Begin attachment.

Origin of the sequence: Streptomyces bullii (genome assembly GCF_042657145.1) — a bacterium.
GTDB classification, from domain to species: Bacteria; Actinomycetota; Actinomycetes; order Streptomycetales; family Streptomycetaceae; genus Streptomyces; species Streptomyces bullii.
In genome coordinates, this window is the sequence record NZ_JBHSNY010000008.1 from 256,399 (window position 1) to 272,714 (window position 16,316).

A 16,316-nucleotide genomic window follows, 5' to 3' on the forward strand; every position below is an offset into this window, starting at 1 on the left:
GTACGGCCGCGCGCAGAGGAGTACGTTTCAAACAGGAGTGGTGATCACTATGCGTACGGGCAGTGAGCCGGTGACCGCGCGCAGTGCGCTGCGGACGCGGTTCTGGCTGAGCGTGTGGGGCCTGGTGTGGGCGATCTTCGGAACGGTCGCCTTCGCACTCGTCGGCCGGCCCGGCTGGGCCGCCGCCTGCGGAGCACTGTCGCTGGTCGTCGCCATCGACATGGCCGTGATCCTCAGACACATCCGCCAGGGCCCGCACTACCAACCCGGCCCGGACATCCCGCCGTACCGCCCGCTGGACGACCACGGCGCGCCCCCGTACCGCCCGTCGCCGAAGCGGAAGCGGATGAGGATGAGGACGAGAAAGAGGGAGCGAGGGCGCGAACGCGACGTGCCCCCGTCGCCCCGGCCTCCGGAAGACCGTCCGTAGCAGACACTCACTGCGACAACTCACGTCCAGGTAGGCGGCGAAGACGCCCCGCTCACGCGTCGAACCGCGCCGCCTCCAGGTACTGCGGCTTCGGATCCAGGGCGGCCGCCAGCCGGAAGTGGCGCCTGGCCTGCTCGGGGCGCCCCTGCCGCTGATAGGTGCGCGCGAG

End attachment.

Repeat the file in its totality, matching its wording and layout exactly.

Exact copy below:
Origin of the sequence: Streptomyces bullii (genome assembly GCF_042657145.1) — a bacterium.
GTDB classification, from domain to species: Bacteria; Actinomycetota; Actinomycetes; order Streptomycetales; family Streptomycetaceae; genus Streptomyces; species Streptomyces bullii.
In genome coordinates, this window is the sequence record NZ_JBHSNY010000008.1 from 256,399 (window position 1) to 272,714 (window position 16,316).

A 16,316-nucleotide genomic window follows, 5' to 3' on the forward strand; every position below is an offset into this window, starting at 1 on the left:
GTACGGCCGCGCGCAGAGGAGTACGTTTCAAACAGGAGTGGTGATCACTATGCGTACGGGCAGTGAGCCGGTGACCGCGCGCAGTGCGCTGCGGACGCGGTTCTGGCTGAGCGTGTGGGGCCTGGTGTGGGCGATCTTCGGAACGGTCGCCTTCGCACTCGTCGGCCGGCCCGGCTGGGCCGCCGCCTGCGGAGCACTGTCGCTGGTCGTCGCCATCGACATGGCCGTGATCCTCAGACACATCCGCCAGGGCCCGCACTACCAACCCGGCCCGGACATCCCGCCGTACCGCCCGCTGGACGACCACGGCGCGCCCCCGTACCGCCCGTCGCCGAAGCGGAAGCGGATGAGGATGAGGACGAGAAAGAGGGAGCGAGGGCGCGAACGCGACGTGCCCCCGTCGCCCCGGCCTCCGGAAGACCGTCCGTAGCAGACACTCACTGCGACAACTCACGTCCAGGTAGGCGGCGAAGACGCCCCGCTCACGCGTCGAACCGCGCCGCCTCCAGGTACTGCGGCTTCGGATCCAGGGCGGCCGCCAGCCGGAAGTGGCGCCTGGCCTGCTCGGGGCGCCCCTGCCGCTGATAGGTGCGCGCGAG